Well, if you forego the G-Sync, you can also use a Radeon graphic card. An R9 390 will give similar performance to an NVidia 980. However, G-Sync is one of the features that make this monitor so appealing. Using this monitor with a Radeon graphic card that doesn’t even support G-Sync is a huge waste of your hard-earned money.
ASUS ROG SWIFT PG348Q – Image Quality
Buyers expect a lot from this monitor, and thankfully, ASUS delivers. Color reproduction is spot-on. Games and movies look more vibrant yet natural. Color, clarity, and brightness are uniform across the display.
With NVidia G-Sync, screen tearing on high FPS is a thing of the past. Screen tearing happens when the monitor’s refresh rate is out of sync with the video feed, so you get information from multiple frames drawn on the monitor all at once. You can get these choppy effects from any games and not the most hardware-demanding ones. Saints Row 4, Battlefield 4, Call of Duty Ghosts, you name it.
To prevent screen tearing, Nvidia G-Sync forces the monitor to adjust its framerate to the GPU’s. No more stuttering, no more input lag. Even at moderate refresh rate such as 60Hz G-Sync superiority over V-sync is apparent. In short, G-Sync makes your gaming experience much more pleasing. A small LED light at the bottom right of the monitor tells you if G-Sync is on or off. If it’s white, that means G-Sync is off. If it’s red, G-Sync is on.
As expected from an IPS panel, viewing angle is superb. There’s no sudden drop in brightness or clarity when you view the display from extreme angles. You can’t have that with TN panels.
There are many skeptics out there that still think that curved monitors are nothing but marketing gimmicks. A curve on a small-size screen is indeed pointless. However, for an ultra-wide screen, the advantage of a curved screen against a flat one is nothing but amazing. You see, when you’re sitting right in front of the monitor, you’ll be viewing the corners at an angle and the colors will be off to some degree. Even though a curve screen doesn’t mean you can see the edges at a straight angle, but it’s certainly better than what you get from a flat screen.
An ultra-wide IPS panel also has the advantage over VA or TN panels when it comes to range of uses. This monitor is not only good for gamers. Photo editors, video editors, and people who do a lot of writing and proofreading will benefit from it too. Multitasking is a lot easier when you no longer need to switch between windows. With a screen this wide, having 3 to 4 windows open at once side by side don’t feel cluttered at all.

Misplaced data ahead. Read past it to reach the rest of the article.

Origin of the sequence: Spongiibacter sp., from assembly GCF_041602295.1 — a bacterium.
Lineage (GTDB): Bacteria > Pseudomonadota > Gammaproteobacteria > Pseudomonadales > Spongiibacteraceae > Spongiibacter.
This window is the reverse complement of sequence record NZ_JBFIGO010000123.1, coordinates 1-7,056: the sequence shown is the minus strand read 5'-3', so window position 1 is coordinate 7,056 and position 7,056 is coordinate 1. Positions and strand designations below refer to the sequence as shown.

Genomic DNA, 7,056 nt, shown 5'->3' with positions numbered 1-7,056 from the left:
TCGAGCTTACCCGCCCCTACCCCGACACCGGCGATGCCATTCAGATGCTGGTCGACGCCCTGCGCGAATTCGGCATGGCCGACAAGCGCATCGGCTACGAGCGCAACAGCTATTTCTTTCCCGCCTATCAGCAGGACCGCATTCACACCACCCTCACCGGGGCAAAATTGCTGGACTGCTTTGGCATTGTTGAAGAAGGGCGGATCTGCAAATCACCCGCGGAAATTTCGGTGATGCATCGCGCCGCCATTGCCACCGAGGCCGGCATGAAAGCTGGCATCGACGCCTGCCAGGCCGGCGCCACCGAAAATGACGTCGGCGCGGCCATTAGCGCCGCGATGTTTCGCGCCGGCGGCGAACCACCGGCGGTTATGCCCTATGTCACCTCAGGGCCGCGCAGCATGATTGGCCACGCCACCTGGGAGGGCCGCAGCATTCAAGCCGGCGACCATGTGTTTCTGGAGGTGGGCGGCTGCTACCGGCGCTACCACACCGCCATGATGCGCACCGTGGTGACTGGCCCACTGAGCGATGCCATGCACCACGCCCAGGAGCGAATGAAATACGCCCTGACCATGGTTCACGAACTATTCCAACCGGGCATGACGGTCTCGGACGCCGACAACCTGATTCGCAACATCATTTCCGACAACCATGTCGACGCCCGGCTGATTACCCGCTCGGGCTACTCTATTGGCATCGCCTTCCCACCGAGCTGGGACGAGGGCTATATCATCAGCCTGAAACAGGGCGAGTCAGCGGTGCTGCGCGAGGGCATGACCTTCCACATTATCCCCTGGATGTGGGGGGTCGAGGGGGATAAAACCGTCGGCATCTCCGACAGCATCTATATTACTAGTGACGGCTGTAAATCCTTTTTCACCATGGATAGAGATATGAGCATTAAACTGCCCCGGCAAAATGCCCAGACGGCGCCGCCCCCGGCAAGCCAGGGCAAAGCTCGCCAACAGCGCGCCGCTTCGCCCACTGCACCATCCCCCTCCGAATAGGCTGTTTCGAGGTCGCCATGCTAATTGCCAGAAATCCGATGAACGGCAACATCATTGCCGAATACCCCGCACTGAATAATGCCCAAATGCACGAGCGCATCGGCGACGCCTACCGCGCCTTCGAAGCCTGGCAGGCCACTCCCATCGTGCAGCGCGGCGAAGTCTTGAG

The panel used on PG348Q covers 100% of the sRGB color gamut. It only covers 78% of Adobe RGB color gamut, so professional designers may have one thing to nitpick here. However, you must keep in mind that this is a gaming monitor that’s perfectly usable for various design works and not the other way around.
It’s not all perfect, though. You’ll notice that some areas have more intense backlighting than others. This particular issue is rampant with earlier batches of the PG348Q. ASUS have since corrected the issue with their newer batches.
Backlight-bleed (BLB) is something you have to get used to in many modern IPS panels. For this monitor, the BLB is only noticeable when you play in a darkened room and during gameplays with plenty of dark backgrounds. Luckily, you can play with the settings or just play in a well-lit room to minimize this undesirable trait.
ASUS ROG SWIFT PG348Q – Display Mode and Other Features
The PG348Q has six display modes that you can use to optimize the visuals depending on what you’re using it for. The six presets are Racing, Cinema, RTS/RPG, FPS, sRGB, and Scenery. What they are used for is self-explanatory.
If you don’t know what you want, just use sRGB because it gives the best overall experience for different types of content. Play around with the rest of the presets later once your eyes demand more from this awesome monitor.
To reduce eye strain, this monitor has four level of blue light adjustment. It also has three level of brightness so you can pick the one most suitable for the light conditions you have in your room. We recommend that you adjust these two before you go and play your favorite games.
Another great addition ASUS packs with the monitor are the GamePlus Hotkeys. Three in-game enhancements are crosshair, timer, and frame-rate counter. The crosshair overlay gives you the edge by having a more accurate aim. It should help tremendously for FPS games that don’t give you any aiming aid. The timer simply shows how much time has passed since you start playing. The frame-rate counter is a handy indicator of how smoothly your game is running.
- Highly reliable. Works flawlessly even when you keep using the maximum resolution and refresh rate (3440 x 1440, 100Hz)
- Brightness level barely drops when you view the monitor at an angle
- Easy setup with intuitive menus
- Height, tilt, and swivel adjustment
- Slim and non-glossy bezels
- Ultra wide view works well for various uses
- Cool lighting effect. It does nothing functionally, but it looks sweet nonetheless
- GamePlus Hotkeys
- Useless 2-Watts built-in speakers. An afterthought, if you feel so incline. You’ll never want to use them
- Not all games support 21:9 aspect ratio and there’s no way to stretch games and content to ultra-wide
- 100Hz refresh rate when using the DisplayPort. HDMI stuck at 60
The ASUS ROG SWIFT PG348Q does have a hefty price tag. However, the picture quality and immersive gaming experience make the monitor pays for itself in no time. Graphic designers, video designers, and everyone who do a lot of multitasking will benefit from the ultra-wide aspect ratio too. It’s not 4K, but it sure comes close.
Should I Buy One?
If you have the money, then yes. It’s a splendid gaming monitor that will take your gaming experience to another level. Curved monitor is no longer a gimmick, and at ultra-wide setting, it’s going to blow your mind. As the saying goes, “Once you go wide, you’ll never go back.”